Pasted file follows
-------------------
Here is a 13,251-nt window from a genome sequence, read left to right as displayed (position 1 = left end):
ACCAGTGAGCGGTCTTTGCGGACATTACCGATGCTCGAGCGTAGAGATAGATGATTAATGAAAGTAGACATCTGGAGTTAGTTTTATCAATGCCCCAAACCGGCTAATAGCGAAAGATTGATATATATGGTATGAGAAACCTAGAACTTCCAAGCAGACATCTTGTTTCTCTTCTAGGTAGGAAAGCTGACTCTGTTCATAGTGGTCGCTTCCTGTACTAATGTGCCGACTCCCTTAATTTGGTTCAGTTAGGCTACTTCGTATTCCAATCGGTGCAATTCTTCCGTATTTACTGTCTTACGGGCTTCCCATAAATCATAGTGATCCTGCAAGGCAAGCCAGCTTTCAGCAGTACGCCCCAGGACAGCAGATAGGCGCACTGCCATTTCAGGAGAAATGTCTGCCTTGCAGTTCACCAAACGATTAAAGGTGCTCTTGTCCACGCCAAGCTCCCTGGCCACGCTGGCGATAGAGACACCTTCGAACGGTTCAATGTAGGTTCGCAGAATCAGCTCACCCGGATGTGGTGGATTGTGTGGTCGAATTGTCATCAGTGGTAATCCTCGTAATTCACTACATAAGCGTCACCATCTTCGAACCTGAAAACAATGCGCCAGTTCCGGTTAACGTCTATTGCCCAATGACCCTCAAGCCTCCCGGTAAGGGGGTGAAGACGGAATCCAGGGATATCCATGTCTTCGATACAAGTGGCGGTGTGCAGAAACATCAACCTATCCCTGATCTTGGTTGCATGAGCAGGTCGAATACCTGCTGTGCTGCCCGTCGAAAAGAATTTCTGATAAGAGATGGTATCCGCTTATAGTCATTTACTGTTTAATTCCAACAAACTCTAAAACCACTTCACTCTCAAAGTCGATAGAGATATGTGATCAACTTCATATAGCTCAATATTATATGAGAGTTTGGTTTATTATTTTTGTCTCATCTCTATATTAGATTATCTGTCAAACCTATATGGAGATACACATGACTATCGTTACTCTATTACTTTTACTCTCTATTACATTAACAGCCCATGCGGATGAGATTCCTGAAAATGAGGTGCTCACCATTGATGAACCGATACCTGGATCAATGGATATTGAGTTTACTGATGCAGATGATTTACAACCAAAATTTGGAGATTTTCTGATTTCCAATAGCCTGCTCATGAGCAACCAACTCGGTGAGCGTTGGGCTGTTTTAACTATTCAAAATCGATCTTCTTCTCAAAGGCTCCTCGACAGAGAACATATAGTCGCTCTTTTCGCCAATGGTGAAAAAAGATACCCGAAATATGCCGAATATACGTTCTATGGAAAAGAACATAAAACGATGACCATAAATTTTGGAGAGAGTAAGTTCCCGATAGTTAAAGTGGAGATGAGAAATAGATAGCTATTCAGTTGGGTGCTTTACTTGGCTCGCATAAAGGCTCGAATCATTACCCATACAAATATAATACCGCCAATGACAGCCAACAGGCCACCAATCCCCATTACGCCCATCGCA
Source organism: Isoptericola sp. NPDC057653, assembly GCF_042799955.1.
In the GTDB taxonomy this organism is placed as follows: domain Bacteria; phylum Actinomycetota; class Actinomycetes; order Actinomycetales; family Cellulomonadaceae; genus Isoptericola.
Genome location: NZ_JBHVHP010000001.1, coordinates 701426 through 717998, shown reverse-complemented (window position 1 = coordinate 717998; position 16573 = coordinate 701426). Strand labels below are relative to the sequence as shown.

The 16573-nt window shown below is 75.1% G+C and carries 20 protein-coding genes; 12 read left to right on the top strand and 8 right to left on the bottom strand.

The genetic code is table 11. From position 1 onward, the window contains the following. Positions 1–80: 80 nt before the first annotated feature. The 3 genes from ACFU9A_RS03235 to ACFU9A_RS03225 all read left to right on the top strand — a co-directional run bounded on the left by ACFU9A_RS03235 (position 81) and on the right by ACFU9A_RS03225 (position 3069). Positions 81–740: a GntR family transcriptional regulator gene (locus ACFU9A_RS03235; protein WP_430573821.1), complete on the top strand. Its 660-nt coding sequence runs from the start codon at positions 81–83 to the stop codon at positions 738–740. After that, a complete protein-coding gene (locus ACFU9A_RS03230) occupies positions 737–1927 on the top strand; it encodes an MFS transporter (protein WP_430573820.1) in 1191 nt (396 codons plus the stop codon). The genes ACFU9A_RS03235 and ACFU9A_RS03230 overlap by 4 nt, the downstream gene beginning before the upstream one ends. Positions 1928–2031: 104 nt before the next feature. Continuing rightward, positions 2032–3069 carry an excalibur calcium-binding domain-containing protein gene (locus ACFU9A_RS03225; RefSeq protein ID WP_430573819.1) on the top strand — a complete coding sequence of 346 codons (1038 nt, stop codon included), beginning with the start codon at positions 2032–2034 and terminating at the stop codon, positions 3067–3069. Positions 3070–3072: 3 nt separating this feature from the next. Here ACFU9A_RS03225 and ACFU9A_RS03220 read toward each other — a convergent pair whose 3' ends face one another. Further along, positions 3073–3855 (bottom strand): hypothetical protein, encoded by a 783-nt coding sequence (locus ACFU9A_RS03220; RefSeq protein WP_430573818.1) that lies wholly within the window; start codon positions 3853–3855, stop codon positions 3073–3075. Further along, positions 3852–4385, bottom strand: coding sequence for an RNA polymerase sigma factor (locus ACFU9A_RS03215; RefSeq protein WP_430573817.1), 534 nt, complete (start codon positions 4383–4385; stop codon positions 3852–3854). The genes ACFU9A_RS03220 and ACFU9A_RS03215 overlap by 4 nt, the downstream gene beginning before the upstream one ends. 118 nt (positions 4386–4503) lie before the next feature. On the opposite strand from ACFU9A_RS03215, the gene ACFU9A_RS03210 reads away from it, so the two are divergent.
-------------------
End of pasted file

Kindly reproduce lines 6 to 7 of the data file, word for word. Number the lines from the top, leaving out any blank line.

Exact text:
The 16573-nt window shown below is 75.1% G+C and carries 20 protein-coding genes; 12 read left to right on the top strand and 8 right to left on the bottom strand.

The genetic code is table 11. From position 1 onward, the window contains the following. Positions 1–80: 80 nt before the first annotated feature. The 3 genes from ACFU9A_RS03235 to ACFU9A_RS03225 all read left to right on the top strand — a co-directional run bounded on the left by ACFU9A_RS03235 (position 81) and on the right by ACFU9A_RS03225 (position 3069). Positions 81–740: a GntR family transcriptional regulator gene (locus ACFU9A_RS03235; protein WP_430573821.1), complete on the top strand. Its 660-nt coding sequence runs from the start codon at positions 81–83 to the stop codon at positions 738–740. After that, a complete protein-coding gene (locus ACFU9A_RS03230) occupies positions 737–1927 on the top strand; it encodes an MFS transporter (protein WP_430573820.1) in 1191 nt (396 codons plus the stop codon). The genes ACFU9A_RS03235 and ACFU9A_RS03230 overlap by 4 nt, the downstream gene beginning before the upstream one ends. Positions 1928–2031: 104 nt before the next feature. Continuing rightward, positions 2032–3069 carry an excalibur calcium-binding domain-containing protein gene (locus ACFU9A_RS03225; RefSeq protein ID WP_430573819.1) on the top strand — a complete coding sequence of 346 codons (1038 nt, stop codon included), beginning with the start codon at positions 2032–2034 and terminating at the stop codon, positions 3067–3069. Positions 3070–3072: 3 nt separating this feature from the next. Here ACFU9A_RS03225 and ACFU9A_RS03220 read toward each other — a convergent pair whose 3' ends face one another. Further along, positions 3073–3855 (bottom strand): hypothetical protein, encoded by a 783-nt coding sequence (locus ACFU9A_RS03220; RefSeq protein WP_430573818.1) that lies wholly within the window; start codon positions 3853–3855, stop codon positions 3073–3075. Further along, positions 3852–4385, bottom strand: coding sequence for an RNA polymerase sigma factor (locus ACFU9A_RS03215; RefSeq protein WP_430573817.1), 534 nt, complete (start codon positions 4383–4385; stop codon positions 3852–3854). The genes ACFU9A_RS03220 and ACFU9A_RS03215 overlap by 4 nt, the downstream gene beginning before the upstream one ends. 118 nt (positions 4386–4503) lie before the next feature. On the opposite strand from ACFU9A_RS03215, the gene ACFU9A_RS03210 reads away from it, so the two are divergent.